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edge staff writer


Road to the Grey Cup 2019

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We’re just past the halfway point of an NFL season that has seen some great moments and more than a few not-so-great ones. It has been exhilarating to watch, but the reality is that we’re still weeks away from games that will have any real implications with regards to the postseason.

However, as far as the league’s gridiron neighbor to the north is concerned, the postseason is already upon us.

The CFL postseason is set to begin, with six teams vying for the right to hoist aloft the Grey Cup. This year’s championship game – the 107th in the league’s history – is set to take place on Nov. 24 at McMahon Stadium in Calgary, marking the first time since 2009 that the city has hosted the game and the fifth time overall.

So who’s going to win?

Well, we’ll start with the two top divisional seeds, who will get a week off following the 21-week grind of the regular season. In the West, the Saskatchewan Roughriders have usurped the Calgary Stampeders atop the division courtesy of a 13-5 record. In the East, we’ve got the Hamilton Tiger-Cats on top after they led the league in wins with 15. These squads will get to catch their respective collective breaths and await the outcome of the first round of playoff games.

(Due to the unbalanced nature of the league, with five teams in the West and four in the East, the playoff breakdown often gets a little wonky. This year, just two East teams – Hamilton and the Montreal Alouettes – made the postseason. This means that four West teams are in; the fourth team – the Edmonton Eskimos – will cross over to play Montreal, while the other two West contenders – Calgary and Winnipeg – will face each other.)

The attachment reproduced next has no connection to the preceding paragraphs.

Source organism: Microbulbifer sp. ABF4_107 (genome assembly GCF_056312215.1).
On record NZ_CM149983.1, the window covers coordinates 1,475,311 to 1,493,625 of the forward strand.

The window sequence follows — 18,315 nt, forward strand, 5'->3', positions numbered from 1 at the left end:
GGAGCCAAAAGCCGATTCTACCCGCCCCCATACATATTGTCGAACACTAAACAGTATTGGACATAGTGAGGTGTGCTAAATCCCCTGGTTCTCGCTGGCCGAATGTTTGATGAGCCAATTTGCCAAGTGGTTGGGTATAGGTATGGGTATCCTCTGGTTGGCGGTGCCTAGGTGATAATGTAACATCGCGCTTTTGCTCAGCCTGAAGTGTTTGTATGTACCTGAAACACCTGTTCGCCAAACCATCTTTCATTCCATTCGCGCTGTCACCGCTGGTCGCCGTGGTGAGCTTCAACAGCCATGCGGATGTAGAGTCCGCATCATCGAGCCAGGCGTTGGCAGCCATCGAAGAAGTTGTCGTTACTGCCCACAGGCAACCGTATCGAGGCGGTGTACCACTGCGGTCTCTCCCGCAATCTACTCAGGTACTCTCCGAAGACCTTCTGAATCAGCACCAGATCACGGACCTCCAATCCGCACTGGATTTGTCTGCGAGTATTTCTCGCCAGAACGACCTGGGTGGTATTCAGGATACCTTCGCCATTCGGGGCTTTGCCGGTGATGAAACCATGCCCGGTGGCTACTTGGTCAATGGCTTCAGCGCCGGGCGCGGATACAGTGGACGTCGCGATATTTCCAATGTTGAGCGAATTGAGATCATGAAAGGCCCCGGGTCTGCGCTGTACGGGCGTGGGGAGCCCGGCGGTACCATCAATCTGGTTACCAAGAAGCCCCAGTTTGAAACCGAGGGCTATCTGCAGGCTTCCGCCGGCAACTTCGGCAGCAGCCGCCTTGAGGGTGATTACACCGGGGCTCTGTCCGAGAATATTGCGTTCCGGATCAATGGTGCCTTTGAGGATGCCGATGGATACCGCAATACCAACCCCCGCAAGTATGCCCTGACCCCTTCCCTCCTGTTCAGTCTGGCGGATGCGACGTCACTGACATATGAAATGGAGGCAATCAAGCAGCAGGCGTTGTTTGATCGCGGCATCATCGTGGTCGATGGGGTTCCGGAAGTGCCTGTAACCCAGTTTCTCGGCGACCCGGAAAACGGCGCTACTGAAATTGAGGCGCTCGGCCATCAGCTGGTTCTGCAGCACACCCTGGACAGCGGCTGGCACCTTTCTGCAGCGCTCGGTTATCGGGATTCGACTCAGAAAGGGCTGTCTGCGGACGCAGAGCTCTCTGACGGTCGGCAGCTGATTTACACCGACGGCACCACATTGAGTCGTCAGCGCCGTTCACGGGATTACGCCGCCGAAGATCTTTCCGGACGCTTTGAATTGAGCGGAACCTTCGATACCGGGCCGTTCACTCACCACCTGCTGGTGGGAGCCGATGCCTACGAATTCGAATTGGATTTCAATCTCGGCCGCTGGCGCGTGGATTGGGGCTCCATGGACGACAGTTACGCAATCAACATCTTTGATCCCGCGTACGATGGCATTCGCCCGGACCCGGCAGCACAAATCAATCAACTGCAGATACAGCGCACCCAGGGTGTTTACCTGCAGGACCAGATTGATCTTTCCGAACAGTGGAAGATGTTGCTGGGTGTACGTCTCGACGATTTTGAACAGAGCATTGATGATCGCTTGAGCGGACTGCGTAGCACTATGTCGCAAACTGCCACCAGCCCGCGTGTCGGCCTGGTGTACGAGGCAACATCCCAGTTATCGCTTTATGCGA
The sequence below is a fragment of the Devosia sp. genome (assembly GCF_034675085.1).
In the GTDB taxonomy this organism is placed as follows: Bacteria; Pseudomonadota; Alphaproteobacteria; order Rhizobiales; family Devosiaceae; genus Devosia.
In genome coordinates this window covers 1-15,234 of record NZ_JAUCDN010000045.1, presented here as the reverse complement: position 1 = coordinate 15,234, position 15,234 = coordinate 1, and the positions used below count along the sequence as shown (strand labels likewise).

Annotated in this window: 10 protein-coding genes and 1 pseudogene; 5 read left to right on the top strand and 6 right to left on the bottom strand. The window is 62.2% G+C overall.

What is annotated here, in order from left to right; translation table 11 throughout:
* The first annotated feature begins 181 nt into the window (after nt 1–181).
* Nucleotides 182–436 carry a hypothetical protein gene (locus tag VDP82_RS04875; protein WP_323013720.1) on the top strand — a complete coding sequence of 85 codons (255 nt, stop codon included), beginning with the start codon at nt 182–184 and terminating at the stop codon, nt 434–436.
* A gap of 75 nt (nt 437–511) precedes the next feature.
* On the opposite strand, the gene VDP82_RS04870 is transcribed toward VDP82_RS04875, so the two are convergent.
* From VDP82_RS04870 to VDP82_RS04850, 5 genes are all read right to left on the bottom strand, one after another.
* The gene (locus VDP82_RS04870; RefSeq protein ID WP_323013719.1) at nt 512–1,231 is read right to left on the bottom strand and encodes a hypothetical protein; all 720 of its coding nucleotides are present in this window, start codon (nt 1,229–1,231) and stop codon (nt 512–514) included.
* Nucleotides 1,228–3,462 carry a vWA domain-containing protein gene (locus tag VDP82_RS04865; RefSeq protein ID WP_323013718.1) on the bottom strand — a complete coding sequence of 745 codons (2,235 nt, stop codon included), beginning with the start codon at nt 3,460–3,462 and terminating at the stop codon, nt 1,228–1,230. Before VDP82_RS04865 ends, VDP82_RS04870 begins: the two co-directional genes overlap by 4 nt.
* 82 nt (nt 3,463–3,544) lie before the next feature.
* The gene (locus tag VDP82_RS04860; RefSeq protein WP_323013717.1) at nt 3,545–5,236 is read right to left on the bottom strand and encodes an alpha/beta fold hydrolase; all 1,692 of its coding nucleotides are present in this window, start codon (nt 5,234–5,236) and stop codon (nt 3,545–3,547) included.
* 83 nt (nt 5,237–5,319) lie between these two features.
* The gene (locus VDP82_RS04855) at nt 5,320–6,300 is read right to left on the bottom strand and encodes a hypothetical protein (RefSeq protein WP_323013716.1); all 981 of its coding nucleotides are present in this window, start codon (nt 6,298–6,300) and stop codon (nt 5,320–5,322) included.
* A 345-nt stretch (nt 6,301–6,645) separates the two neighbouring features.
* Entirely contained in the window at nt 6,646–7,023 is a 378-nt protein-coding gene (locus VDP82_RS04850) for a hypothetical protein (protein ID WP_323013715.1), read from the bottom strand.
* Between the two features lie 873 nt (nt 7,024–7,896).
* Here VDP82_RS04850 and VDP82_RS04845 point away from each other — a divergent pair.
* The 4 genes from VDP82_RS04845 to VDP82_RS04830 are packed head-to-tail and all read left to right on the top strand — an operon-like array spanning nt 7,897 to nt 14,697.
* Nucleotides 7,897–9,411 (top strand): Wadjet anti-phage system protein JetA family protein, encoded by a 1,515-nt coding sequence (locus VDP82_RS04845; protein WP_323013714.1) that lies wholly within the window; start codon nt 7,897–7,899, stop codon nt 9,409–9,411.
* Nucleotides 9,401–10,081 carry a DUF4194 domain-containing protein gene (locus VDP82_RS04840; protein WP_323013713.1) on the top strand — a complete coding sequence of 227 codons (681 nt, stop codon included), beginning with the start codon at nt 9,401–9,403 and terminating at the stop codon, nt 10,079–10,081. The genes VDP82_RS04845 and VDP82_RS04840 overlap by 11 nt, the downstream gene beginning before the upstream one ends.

Saskatchewan unseats the Stampeders from their accustomed spot atop the West, thanks to a strong offense (third in the league in total points scored) and an even stronger defense (second in points allowed) – they averaged just over 27 and just shy of 21.5, respectively. The offense was led by quarterback Cody Fajardo; in his first season as a CFL starter, he led the league with 4,302 yards passing. He threw for 18 TDs against just eight INTs. He also rushed for over 600 yards (611, good for seventh in the league) and scored 10 times (second) on the ground. One of the few to outrush him was teammate William Powell, who was second overall with 1,093 yards – one of just five to cross the 1,000-yard threshold – and tied for first with 12 rushing TDs; Powell was good for 296 yards receiving and two scores on 37 catches. On defense, the Roughriders tied for the league lead in sacks, led by the 16 of all-timer Charleston Hughes, who will crack the league’s top-five in the category next season. All-everything linebacker Solomon Elimimian was elite in his first year with the team as well.

In the East, Hamilton had one of those years where everything went right. They won 15 games, including all nine at home. They led the league in both scoring offense (30.6 PPG) and scoring defense (19.1) – an apt illustration of their season-long dominance. The offensive superstar has to be receiver Brandon Banks, who led the league in catches (112), receiving yards (1,550) and receiving TDs (13). Those numbers somewhat overshadow the performance of his fellow receiver Bralon Addison whose 95 catches, 1,236 yards and seven TDs rank fourth, fifth and sixth, respectively. Meanwhile, QB Dane Evans – who took over from the injured Jeremiah Masoli after the first month – still managed to throw for over 3,700 yards and 21 scores against 13 picks in just 13 games. Defensive end Ja’Gared Davis helped lead the dominant D, putting up 13 sacks and forcing three fumbles. Linebacker Simoni Lawrence led the league with 98 tackles while adding four sacks and three interceptions, all in just 15 games. And the Ti-Cats also dominated on special teams – return man Frankie Williams had over 2,000 yards returning kicks and punts, while Lirim Hajrullahu was the best two-way kicker in the CFL.

As for the four hitting the field this weekend: